Generates a Transact-SQL script to bring the table at the destination server into convergence with the table at the source server. You can optionally specify a name and path for the generated Transact-SQL script file. If file_name is not specified, the Transact-SQL script file is generated in the directory where the utility runs.
To get the complete list of all supported parameters visit: http://msdn.microsoft.com/en-us/library/ms162843.aspx

When -et parameter is used, the result table will be created in Destination Database. This table returns all rows where the data got mismatched based on primary (or Unique) Key including the script to resolve the conflict. It also returns all those rows which are only present at source or destination.
Here’s a screenshot of the output:



And -f parameter will generate a file with T-SQL Script named my_Diff_File.sql which will have all the commands to resolve all the conflicts. The Output looks like this:

— Host: .

— Database: [databaseB]

— Table: [dbo].[table2]

DELETE FROM [dbo].[table2] WHERE [tid] = 12

UPDATE [dbo].[table2] SET [tname]=N’Amit K’ WHERE [tid] = 18

INSERT INTO [dbo].[table2] ([tid],[tname]) VALUES (21,N’Sachin’)

Points to consider:

  • The tablediff utility cannot be used with non-SQL Server servers.
  • Tables with sql_variant data type columns are not supported.

Permissions Required:

  • To compare tables, you need SELECT ALL permissions on the table objects being compared.
  • To use the -et option, you must be a member of the db_owner fixed database role, or at least have CREATE TABLE permission in the subscription database and ALTER permission on the destination owner schema at the destination server.
  • To use the -dt option, you must be a member of the db_owner fixed database role, or at least have ALTER permission on the destination owner schema at the destination server.
  • To use the -o or -f options, you must have write permissions to the specified file directory location.

Security Note: When possible, supply security credentials at runtime. If you must store credentials in a script file, you should secure the file to prevent unauthorized access.


Have Fun!


Sarabpreet Anand

31 Mar

What all changes require a restart of SQL Service?

Question of the day: What all changes require a restart of SQL Service?

Let’s say you get a request to change a SQL Server setting and you don’t know whether it requires a restart of SQL Service to take into affect or not, now what will you do?

You’ve left with following options:

  1. Ask someone you know (You think this person must know the answer but what if he is also guessing?)
  2. Search for it, now a days you find everything on internet (but you must hit the right keywords and someone should’ve written that for you)
  3. Ask SQL Server ( Now that’s interesting)


Q. How to ask SQL Server if it requires a restart of Service to take a change into affect?

SQL Server 2005 and later versions are equipped with a catalog view named sys.configurations, you can query this view to get the answer. This view gives a detailed info on all server level configuration changes.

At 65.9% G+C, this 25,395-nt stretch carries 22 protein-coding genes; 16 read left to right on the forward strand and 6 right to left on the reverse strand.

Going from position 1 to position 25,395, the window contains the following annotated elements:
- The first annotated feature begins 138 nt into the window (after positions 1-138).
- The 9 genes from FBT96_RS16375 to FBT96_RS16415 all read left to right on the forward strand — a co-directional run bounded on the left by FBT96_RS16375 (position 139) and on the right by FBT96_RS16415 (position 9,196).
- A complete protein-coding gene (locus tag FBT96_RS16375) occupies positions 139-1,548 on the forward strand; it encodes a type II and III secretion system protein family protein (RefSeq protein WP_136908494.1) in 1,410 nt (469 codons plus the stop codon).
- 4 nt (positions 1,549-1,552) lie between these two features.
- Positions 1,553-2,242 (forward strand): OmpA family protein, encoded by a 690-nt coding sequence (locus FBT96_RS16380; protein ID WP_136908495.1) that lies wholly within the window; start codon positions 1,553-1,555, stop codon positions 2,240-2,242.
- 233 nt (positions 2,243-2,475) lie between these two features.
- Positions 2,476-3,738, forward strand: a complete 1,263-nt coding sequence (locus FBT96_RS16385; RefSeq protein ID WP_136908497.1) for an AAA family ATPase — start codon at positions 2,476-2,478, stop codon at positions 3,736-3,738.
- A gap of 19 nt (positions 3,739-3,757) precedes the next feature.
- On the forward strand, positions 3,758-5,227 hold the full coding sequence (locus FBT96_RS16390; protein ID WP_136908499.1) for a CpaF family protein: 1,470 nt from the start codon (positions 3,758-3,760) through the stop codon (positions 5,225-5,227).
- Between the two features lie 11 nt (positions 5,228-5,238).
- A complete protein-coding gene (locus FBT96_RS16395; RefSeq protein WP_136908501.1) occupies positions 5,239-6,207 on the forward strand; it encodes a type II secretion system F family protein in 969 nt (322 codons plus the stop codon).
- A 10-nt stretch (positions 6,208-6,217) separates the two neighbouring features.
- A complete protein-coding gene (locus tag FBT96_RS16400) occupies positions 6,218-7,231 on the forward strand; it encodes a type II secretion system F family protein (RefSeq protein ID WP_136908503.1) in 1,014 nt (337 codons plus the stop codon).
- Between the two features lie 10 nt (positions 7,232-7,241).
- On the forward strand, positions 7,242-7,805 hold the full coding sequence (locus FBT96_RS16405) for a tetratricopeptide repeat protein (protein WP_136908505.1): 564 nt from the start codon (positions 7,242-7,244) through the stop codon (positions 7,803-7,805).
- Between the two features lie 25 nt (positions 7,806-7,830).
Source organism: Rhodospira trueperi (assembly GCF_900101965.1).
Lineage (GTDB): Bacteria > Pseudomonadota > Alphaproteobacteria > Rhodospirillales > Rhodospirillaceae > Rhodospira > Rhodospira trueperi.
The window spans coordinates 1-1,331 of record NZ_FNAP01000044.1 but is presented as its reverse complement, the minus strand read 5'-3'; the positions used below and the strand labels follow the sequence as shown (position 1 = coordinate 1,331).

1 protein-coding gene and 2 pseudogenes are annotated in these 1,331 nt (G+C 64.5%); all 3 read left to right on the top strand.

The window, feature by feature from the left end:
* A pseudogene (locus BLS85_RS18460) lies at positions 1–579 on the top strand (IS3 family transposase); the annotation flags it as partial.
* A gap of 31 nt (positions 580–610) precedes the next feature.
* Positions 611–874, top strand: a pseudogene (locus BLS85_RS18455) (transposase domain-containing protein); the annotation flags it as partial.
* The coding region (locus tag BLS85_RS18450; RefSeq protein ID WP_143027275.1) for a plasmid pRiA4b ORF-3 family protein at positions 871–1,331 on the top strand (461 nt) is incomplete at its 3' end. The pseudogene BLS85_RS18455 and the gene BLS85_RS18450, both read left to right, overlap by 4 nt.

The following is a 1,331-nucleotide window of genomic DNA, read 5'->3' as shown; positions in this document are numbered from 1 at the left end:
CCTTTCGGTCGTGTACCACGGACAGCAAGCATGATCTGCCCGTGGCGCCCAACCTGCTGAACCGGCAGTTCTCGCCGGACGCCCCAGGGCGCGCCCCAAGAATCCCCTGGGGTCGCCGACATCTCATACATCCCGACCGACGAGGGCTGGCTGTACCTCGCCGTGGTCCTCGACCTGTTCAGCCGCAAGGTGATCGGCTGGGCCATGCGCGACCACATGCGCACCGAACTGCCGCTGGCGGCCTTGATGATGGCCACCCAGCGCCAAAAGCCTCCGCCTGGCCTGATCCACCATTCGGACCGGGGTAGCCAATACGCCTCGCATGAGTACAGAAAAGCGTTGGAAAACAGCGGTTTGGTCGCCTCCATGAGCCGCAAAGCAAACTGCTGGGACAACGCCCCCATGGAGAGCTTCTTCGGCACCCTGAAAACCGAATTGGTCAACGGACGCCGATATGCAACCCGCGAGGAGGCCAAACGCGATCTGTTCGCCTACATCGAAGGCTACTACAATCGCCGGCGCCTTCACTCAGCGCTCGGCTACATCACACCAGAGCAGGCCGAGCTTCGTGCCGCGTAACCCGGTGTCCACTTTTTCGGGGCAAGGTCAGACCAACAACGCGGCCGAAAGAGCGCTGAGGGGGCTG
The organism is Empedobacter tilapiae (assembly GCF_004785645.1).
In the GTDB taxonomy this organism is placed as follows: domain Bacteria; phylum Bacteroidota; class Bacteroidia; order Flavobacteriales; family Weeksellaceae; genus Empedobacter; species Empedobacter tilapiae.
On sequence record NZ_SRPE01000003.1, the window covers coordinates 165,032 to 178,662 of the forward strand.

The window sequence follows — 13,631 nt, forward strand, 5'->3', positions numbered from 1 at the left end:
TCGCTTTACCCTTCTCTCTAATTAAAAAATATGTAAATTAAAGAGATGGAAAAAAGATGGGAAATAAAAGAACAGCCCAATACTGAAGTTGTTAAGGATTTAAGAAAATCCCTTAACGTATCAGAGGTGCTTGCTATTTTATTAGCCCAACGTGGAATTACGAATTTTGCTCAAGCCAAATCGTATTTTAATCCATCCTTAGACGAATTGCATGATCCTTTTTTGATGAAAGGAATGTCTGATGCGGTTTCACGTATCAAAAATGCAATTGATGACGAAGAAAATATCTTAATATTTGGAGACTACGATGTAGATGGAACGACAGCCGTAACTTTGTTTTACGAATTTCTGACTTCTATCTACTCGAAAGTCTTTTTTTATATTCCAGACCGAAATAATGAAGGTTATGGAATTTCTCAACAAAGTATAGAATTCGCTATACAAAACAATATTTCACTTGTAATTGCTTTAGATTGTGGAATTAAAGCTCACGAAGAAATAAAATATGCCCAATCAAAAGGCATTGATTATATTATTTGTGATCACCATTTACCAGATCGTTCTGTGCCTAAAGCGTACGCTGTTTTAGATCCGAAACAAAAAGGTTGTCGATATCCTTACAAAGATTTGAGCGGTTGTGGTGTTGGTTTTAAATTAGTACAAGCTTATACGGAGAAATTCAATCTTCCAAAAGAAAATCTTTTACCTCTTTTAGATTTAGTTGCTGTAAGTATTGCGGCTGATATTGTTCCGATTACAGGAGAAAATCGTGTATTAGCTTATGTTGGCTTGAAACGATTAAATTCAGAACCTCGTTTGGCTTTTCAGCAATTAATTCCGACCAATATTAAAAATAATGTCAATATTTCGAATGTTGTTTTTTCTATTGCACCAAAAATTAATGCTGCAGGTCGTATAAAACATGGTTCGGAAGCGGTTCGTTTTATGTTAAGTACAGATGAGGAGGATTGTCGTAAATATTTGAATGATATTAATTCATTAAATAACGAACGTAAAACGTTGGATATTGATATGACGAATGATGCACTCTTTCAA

The View provides very detailed information on server level changes like:

Unique ID for the configuration value.

Name of the configuration option.

Configured value for this option.

Minimum value for the configuration option.

Maximum value for the configuration option.

Running value currently in effect for this option.

Description of the configuration option.

1 = The variable that takes effect when the RECONFIGURE statement is executed.

1 = The variable is displayed only when the show advanced option is set.

If the value in is_dynamic column for any configuration is 1, that means the change is dynamic in nature and it doesn’t require SQL Server Service restart to take that change into effect, otherwise if the value is 0 that means restart is required.

You can query this view just like any other normal table\view.

Select * from sys.configurations


Hope you learned something new, do leave us a comment.



Sarabpreet Anand

30 Mar

Auto-Truncate Log in Full Recovery Model

FULL Recovery model: This means that all database changes are fully logged and ideally the log records should stay in the log file until the log records are safely stored away\backed up in a Transaction Log backup. As per MSDN:  If a DB is in Full Recovery Model, then No work is lost due to a lost or damaged data file & we Can recover to an arbitrary point in time (for example, prior to application or user error) provided we have all backups in place.

But unfortunately this is not completely correct. Your database can be in Auto-Truncate Mode while the recovery model is set to FULL.

Now what is Auto-Truncate Mode: This means your DB is still working as if it is in SIMPLE Recovery Model. or in other words, the log file will be truncated every time a CHECKPOINT is run against the database. CHECKPOINT happens at regular intervals. Log Truncation means that inactive parts of the log file will be overwritten if the log space is needed.  Log Truncation does not physically shrink the log file, but it can keep it from physically growing.